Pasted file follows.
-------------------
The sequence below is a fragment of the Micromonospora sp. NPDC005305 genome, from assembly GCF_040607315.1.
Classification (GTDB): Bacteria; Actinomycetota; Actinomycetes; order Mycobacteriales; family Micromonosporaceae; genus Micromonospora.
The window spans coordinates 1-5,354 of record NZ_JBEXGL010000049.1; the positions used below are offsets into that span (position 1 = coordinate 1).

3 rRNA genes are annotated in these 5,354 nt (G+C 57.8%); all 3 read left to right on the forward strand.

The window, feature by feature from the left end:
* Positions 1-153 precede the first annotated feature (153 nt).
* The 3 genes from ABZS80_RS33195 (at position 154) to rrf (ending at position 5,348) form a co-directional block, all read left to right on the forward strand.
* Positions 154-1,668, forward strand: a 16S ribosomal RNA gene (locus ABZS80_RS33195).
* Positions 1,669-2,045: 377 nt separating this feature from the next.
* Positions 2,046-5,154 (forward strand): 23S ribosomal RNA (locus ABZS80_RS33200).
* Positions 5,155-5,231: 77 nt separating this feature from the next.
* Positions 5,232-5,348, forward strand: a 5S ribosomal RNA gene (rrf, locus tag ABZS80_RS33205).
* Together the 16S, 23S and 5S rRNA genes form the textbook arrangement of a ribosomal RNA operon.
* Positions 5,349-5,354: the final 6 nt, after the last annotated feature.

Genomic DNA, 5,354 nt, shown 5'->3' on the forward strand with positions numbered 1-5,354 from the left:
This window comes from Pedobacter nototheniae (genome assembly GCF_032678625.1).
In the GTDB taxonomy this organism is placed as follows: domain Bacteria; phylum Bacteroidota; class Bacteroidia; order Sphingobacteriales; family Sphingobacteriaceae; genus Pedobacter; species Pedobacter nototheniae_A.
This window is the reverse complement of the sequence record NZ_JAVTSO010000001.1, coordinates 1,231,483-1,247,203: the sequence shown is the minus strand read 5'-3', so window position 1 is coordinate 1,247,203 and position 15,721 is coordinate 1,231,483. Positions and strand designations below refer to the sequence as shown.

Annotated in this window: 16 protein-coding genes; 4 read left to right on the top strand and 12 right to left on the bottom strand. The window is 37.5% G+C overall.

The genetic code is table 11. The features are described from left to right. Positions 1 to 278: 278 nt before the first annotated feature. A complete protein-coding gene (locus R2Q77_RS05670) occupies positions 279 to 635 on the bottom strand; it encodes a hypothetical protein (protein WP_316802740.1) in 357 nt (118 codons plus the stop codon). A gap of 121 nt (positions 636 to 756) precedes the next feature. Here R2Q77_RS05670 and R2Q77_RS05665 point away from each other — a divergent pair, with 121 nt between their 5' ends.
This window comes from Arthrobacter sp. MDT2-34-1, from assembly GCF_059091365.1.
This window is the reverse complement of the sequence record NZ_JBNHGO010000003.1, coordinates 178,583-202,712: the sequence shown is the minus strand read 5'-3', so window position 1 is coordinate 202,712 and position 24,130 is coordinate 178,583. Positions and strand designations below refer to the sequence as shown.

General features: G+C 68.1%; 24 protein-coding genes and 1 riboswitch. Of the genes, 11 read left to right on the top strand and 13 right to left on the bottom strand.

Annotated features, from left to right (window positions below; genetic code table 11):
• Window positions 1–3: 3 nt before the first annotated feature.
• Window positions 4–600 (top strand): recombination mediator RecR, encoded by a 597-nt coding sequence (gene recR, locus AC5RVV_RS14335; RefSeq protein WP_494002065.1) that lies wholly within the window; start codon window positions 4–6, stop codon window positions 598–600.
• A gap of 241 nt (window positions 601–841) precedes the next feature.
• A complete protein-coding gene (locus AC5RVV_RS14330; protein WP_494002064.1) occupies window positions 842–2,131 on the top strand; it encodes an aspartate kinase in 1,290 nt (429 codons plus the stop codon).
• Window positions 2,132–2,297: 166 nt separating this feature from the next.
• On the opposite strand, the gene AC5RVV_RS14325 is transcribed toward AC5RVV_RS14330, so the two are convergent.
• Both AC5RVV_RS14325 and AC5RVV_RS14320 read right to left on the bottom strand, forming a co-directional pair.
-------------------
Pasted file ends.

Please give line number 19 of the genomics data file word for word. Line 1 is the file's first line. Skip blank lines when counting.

Annotated in this window: 16 protein-coding genes; 4 read left to right on the top strand and 12 right to left on the bottom strand. The window is 37.5% G+C overall.